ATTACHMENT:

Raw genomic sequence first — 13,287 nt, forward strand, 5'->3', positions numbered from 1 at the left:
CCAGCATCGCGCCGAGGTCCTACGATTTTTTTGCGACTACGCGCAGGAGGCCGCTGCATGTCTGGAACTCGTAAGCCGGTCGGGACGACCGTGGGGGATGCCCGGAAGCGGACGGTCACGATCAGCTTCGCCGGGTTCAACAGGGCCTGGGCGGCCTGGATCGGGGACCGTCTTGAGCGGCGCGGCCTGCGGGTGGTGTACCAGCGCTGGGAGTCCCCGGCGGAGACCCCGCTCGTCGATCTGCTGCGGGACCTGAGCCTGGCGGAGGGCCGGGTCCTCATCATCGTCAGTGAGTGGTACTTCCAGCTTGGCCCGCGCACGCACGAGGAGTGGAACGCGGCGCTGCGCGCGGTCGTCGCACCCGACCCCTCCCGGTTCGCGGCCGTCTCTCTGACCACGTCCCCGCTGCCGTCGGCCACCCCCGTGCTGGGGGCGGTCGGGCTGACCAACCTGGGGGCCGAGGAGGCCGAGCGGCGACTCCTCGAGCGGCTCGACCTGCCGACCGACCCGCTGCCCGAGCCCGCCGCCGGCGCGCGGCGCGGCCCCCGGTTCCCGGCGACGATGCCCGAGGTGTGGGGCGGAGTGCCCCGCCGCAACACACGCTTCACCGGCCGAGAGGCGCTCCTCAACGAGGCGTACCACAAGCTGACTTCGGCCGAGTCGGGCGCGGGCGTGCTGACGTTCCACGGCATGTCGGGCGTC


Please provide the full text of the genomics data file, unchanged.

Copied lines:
Raw genomic sequence first — 13,287 nt, forward strand, 5'->3', positions numbered from 1 at the left:
CCAGCATCGCGCCGAGGTCCTACGATTTTTTTGCGACTACGCGCAGGAGGCCGCTGCATGTCTGGAACTCGTAAGCCGGTCGGGACGACCGTGGGGGATGCCCGGAAGCGGACGGTCACGATCAGCTTCGCCGGGTTCAACAGGGCCTGGGCGGCCTGGATCGGGGACCGTCTTGAGCGGCGCGGCCTGCGGGTGGTGTACCAGCGCTGGGAGTCCCCGGCGGAGACCCCGCTCGTCGATCTGCTGCGGGACCTGAGCCTGGCGGAGGGCCGGGTCCTCATCATCGTCAGTGAGTGGTACTTCCAGCTTGGCCCGCGCACGCACGAGGAGTGGAACGCGGCGCTGCGCGCGGTCGTCGCACCCGACCCCTCCCGGTTCGCGGCCGTCTCTCTGACCACGTCCCCGCTGCCGTCGGCCACCCCCGTGCTGGGGGCGGTCGGGCTGACCAACCTGGGGGCCGAGGAGGCCGAGCGGCGACTCCTCGAGCGGCTCGACCTGCCGACCGACCCGCTGCCCGAGCCCGCCGCCGGCGCGCGGCGCGGCCCCCGGTTCCCGGCGACGATGCCCGAGGTGTGGGGCGGAGTGCCCCGCCGCAACACACGCTTCACCGGCCGAGAGGCGCTCCTCAACGAGGCGTACCACAAGCTGACTTCGGCCGAGTCGGGCGCGGGCGTGCTGACGTTCCACGGCATGTCGGGCGTC